Multiple GT winners have never come out of the blue. Any surprise winners of the Giro, Tour or Vuelta have rapidly faded back into the peleton. Riis is a prime example. By his own admission, he only had the legs to defeat Indurain after he'd dosed himself to the gills with EPO.

Every winner of the last 40 years has shown their talent early on. Armstrong didn't exhibit it at all until late 98 with 4th in the Vuelta. Prior to that, every time the road tipped up towards the mountains he lost minutes and every time a stopwatch was clicked, he lost even more. Had you asked any die hard cycling fan or pundit in 1992-1996 about the chances of LA winning any GT or mountainous stage race, they'd have laughed at you.
 
Mar 17, 2009
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Squares said:
His racing weight dropped by 7-8 kg from before chemo to after, and that was his performance levels. Given mucsle atrophy during chemo, 20 kg is mild.

Wo, you have any facts to back up your comment that you can add, or do you prefer to just make smart *** comments?

I'd prefer if you could come up with some data to counter my statement, but I suspect you cannot.
The evidence presented by LA & his legal team in the SCA suit puts his weight loss at 1-2kgs. The only way to get a greater difference is to use the 72kg Ed Coyle cites as what Armstrong thought his weight was and then use his off season weight of 78.9kg from Nov 92. Then you can get 6.9kgs. But the problem is Armstrong's recorded weights paint a completely different picture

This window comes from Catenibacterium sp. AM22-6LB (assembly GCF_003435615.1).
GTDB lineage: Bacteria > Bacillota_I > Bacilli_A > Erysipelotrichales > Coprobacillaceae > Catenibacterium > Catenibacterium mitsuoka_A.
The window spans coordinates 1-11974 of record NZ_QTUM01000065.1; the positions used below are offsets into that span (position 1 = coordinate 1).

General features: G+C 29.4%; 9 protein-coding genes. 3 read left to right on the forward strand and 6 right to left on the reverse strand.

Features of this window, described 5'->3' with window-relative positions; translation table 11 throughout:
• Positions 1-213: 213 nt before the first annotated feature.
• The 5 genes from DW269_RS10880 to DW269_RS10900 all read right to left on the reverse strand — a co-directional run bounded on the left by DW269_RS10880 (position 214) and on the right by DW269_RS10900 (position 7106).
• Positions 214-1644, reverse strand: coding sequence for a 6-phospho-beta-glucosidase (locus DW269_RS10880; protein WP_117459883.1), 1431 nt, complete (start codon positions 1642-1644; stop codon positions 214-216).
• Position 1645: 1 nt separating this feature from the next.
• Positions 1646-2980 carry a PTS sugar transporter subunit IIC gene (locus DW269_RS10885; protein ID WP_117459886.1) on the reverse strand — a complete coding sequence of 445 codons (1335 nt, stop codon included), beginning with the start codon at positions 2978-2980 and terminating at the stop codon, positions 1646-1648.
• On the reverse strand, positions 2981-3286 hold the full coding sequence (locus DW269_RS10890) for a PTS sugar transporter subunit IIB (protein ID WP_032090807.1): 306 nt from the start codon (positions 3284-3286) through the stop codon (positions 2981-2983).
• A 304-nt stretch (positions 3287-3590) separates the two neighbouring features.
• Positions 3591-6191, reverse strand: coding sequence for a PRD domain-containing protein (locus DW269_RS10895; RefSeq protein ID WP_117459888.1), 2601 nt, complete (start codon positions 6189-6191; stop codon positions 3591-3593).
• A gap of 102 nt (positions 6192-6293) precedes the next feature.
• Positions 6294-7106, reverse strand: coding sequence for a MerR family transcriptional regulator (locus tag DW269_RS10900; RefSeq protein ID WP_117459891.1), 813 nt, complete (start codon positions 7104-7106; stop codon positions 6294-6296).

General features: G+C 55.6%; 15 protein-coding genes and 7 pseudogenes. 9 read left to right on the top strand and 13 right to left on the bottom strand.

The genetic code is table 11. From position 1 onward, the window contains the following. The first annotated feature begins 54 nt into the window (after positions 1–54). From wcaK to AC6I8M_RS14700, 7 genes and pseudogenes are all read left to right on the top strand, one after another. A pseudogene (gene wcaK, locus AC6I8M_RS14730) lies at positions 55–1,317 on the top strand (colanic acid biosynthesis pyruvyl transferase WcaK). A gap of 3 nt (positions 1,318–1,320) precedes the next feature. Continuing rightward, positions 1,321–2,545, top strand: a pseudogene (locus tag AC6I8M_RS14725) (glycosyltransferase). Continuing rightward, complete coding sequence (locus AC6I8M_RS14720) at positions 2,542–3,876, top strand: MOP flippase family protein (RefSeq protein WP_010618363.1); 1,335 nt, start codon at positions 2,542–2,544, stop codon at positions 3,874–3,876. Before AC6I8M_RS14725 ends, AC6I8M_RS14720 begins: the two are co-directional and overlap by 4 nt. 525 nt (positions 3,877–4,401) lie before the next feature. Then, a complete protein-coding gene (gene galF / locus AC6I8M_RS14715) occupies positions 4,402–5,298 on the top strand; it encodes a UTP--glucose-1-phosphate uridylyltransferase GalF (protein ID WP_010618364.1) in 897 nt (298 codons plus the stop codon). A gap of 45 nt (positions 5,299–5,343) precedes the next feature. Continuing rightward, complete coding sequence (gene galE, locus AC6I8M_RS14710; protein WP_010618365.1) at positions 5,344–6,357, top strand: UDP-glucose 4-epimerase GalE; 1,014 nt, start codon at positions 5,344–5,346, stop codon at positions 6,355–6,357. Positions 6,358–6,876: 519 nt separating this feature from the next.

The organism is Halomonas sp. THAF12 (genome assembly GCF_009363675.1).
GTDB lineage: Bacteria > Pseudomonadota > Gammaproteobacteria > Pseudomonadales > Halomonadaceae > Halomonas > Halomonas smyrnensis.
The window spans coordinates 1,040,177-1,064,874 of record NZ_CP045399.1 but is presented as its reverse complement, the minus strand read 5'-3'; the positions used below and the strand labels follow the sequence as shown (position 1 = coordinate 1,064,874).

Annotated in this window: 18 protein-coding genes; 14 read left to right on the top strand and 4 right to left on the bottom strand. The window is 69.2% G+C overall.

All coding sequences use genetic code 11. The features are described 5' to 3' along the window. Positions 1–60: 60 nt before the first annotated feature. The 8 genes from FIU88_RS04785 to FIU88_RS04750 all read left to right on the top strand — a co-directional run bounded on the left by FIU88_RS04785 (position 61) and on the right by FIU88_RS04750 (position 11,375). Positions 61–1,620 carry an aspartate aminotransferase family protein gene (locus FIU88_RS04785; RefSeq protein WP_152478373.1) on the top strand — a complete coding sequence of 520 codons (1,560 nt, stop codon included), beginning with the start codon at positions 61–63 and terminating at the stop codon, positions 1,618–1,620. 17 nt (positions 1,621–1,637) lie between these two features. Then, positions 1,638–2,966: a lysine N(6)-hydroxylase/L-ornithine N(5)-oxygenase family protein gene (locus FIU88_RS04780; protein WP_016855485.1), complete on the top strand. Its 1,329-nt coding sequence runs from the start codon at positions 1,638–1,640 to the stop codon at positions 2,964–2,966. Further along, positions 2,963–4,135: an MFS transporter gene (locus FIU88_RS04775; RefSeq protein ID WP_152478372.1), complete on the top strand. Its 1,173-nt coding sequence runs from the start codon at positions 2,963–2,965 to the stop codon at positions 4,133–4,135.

Nov 92 - 78.9kg
Jan 93 - 76.5kg
Sept 93 - 75.1kg
Aug 97 - 79.5kg
Nov 99 - 79.7kg

So from 92 to 99 he put almost a kilo of weight on!

Figures from Ed Coyle's article Journal of Applied Physiology published March 2005
 
Aug 13, 2009
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Eddie B was nuts.

To keep his job he would say "This guy can win the Tour" Of course once he lost his job he said that Armstrong should not have even been on the Atlanta Olympic team as there were a bunch of guys that were faster.

EPO effects riders in different ways. Ulrich was a bunch sprinter. We he got on the Telekom doping program he was transformed from a guy getting dropped at training camp to the podium of the Tour.

Armstrong started using EPO in 1995. No surprise this is when he discovered he could climb and TT.

He sure was fat back then

 
pmcg76 said:
Lance was a staigiaire with Motorola up until the Olympics after which he immediately became Pro with Motorola, lets be honest he was effectively a Pro once he was riding for Motorola through 92 although he also race on the US national team. He finished last in his first official European Pro race, San Sebastian but then won a stage in the Tour of Burgos or Galicia, not sure which and also won a pre-worlds race in Italy. He also competed in the Nissan Classic(Tour of Ireland) that year as well as other races.

A lot of riders turned pro immediately after the Olympics or even before if they were not selected for their national teams. For example Mercatone Uno(later Saeco) signed seven Italians amateurs including Michele Bartoli, Fran Casagrande, Paolo Lanfranchi &Massimo Donati once they had not been picked for the Italian team.
Thanks for the explanation. One question, though: I thought you could only have stagiaires during the final part of the season? Starting from August or thereabouts? The road race was on August 2nd 1992, if Google isn't lying.

Removing Lance from the equation, I still don't know if for example next year Phinney could be said to be a neo-pro or not.
 
Jul 19, 2010
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BikeCentric said:
I'll betcha that Greg LeMond guy coulda won 7 TDF's and a bunch more Classics if we could hop in a time machine and pump him full of drugs. :D
... and remove the buckshot.
 
hrotha said:
Thanks for the explanation. One question, though: I thought you could only have stagiaires during the final part of the season? Starting from August or thereabouts? The road race was on August 2nd 1992, if Google isn't lying.

Removing Lance from the equation, I still don't know if for example next year Phinney could be said to be a neo-pro or not.